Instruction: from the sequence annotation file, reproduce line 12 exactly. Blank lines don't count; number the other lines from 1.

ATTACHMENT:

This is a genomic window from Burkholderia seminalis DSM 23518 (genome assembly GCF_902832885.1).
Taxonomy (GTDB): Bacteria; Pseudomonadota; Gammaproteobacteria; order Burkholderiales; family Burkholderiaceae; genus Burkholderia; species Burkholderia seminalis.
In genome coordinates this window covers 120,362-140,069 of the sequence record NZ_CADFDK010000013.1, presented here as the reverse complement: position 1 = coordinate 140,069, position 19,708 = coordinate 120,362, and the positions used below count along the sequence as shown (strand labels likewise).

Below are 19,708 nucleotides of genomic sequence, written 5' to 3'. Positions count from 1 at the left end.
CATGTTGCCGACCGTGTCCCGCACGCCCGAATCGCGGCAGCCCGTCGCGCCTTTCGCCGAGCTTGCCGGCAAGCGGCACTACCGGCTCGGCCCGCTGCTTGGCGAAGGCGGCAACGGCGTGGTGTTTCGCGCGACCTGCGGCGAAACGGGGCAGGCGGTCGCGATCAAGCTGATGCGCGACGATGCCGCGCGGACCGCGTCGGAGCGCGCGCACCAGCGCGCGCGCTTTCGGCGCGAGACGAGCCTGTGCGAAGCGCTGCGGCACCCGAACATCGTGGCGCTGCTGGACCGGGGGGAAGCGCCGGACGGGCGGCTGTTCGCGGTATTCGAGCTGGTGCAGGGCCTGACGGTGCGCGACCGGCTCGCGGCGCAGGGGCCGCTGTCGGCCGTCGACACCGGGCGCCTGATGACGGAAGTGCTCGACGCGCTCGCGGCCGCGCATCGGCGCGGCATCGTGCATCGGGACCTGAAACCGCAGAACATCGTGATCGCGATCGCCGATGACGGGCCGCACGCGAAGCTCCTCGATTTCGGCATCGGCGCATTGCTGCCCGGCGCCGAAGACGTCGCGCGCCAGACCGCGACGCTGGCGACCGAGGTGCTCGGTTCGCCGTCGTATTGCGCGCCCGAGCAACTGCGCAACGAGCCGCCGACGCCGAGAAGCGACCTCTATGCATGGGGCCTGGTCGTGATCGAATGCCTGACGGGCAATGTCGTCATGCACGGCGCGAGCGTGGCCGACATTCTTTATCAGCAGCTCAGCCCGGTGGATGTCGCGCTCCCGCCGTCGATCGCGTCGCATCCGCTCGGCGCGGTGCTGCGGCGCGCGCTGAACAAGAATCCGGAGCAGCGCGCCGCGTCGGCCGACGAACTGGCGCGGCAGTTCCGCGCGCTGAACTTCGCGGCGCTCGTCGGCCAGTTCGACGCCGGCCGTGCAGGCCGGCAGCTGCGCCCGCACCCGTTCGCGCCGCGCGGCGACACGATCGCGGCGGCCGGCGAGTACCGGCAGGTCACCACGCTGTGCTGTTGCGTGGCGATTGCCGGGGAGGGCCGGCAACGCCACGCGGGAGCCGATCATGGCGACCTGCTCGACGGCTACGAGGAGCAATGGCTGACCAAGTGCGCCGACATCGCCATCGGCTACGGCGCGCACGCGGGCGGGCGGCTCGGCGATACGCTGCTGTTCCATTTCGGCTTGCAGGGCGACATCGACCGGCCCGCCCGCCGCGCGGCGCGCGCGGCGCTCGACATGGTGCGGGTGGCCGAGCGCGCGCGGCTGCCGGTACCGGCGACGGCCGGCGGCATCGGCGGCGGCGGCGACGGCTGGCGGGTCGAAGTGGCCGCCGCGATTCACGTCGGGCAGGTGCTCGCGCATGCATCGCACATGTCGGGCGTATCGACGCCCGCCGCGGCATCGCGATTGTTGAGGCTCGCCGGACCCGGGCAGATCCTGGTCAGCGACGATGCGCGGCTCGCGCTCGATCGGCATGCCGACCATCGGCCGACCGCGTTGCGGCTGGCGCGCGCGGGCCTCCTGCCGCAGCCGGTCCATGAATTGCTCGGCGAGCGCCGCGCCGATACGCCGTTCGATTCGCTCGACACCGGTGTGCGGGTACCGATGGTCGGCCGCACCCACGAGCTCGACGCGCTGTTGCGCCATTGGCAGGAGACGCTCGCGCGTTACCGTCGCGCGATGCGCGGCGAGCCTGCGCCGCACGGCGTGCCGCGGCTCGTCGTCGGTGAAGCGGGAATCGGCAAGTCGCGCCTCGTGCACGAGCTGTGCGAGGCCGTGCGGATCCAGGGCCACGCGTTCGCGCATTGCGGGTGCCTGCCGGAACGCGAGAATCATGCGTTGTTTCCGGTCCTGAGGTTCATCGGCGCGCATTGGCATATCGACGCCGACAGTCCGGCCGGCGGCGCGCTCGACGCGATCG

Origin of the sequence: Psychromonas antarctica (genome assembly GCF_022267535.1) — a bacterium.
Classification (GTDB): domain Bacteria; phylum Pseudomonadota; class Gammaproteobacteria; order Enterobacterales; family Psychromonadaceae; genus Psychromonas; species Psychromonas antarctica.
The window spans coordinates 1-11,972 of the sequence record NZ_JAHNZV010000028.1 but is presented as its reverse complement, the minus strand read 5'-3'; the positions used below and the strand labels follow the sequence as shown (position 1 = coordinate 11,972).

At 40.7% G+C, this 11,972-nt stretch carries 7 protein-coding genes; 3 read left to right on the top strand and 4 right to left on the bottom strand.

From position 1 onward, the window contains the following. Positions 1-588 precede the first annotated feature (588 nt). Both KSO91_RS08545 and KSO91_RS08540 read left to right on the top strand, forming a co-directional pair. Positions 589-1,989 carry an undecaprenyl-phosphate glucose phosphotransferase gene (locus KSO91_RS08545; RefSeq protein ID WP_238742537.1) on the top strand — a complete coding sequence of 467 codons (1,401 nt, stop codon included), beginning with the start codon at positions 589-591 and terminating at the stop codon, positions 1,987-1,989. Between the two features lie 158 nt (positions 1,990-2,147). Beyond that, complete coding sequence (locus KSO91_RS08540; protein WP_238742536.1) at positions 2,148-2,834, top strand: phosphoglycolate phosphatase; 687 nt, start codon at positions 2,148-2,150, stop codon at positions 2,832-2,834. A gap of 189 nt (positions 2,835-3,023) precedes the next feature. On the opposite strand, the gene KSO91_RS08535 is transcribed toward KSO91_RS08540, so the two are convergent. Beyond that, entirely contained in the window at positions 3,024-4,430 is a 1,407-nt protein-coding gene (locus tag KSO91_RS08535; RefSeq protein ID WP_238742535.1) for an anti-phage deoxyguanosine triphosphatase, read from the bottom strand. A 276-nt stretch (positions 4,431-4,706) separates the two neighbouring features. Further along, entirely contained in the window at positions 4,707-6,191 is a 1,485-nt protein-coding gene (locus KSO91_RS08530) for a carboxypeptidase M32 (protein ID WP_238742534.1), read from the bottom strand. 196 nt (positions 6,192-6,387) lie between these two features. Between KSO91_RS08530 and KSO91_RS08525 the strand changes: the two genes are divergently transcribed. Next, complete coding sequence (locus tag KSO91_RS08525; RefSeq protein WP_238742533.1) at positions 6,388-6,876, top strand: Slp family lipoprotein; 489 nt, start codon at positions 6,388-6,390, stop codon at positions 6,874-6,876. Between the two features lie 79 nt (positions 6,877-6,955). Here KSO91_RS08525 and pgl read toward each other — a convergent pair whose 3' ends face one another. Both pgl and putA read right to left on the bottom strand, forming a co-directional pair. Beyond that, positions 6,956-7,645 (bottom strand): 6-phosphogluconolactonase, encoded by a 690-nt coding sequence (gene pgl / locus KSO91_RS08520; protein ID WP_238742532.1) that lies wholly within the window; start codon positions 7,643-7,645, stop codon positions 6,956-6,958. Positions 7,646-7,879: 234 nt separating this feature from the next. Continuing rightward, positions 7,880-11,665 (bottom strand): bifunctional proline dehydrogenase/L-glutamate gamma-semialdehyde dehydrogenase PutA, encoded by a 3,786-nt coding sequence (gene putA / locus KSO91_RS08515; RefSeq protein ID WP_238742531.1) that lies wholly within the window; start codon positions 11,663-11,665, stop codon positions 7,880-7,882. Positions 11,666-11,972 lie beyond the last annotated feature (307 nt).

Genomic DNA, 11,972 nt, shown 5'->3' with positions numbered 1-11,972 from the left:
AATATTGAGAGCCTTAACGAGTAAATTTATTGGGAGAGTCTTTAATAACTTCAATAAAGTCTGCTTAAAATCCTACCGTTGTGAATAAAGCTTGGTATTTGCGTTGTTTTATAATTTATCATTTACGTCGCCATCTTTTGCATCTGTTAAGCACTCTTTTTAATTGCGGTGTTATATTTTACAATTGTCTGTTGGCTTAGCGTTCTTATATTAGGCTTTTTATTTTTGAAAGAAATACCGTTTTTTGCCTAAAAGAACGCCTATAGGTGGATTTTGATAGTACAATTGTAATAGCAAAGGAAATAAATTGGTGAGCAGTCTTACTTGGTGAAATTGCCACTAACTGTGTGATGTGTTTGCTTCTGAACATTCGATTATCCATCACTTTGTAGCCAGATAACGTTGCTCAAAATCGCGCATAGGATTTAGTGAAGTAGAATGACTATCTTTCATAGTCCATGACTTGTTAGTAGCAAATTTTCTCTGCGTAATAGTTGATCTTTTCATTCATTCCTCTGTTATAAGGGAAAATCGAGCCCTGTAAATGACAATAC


AATATTGAGAGCCTTAACGAGTAAATTTATTGGGAGAGTCTTTAATAACTTCAATAAAGTCTGCTTAAAATCCTACCGTTGTGAATAAAGCTTGGTATTTGCGTTGTTTTATAATTTATCATTTACGTCGCCATCTTTTGCATCTGTTAAGCACTCTTTTTAATTGCGGTGTTATATTTTACAATTGTCTGTTGGCTTAGCGTTCTTATATTAGGCTTTTTATTTTTGAAAGAAATACCGTTTTTTGCCTAAAAGAACGCCTATAGGTGGATTTTGATAGTACAATTGTAATAGCAAAGGAAATAAATTGGTGAGCAGTCTTACTTGGTGAAATTGCCACTAACTGTGTGATGTGTTTGCTTCTGAACATTCGATTATCCATCACTTTGTAGCCAGATAACGTTGCTCAAAATCGCGCATAGGATTTAGTGAAGTAGAATGACTATCTTTCATAGTCCATGACTTGTTAGTAGCAAATTTTCTCTGCGTAATAGTTGATCTTTTCATTCATTCCTCTGTTATAAGGGAAAATCGAGCCCTGTAAATGACAATAC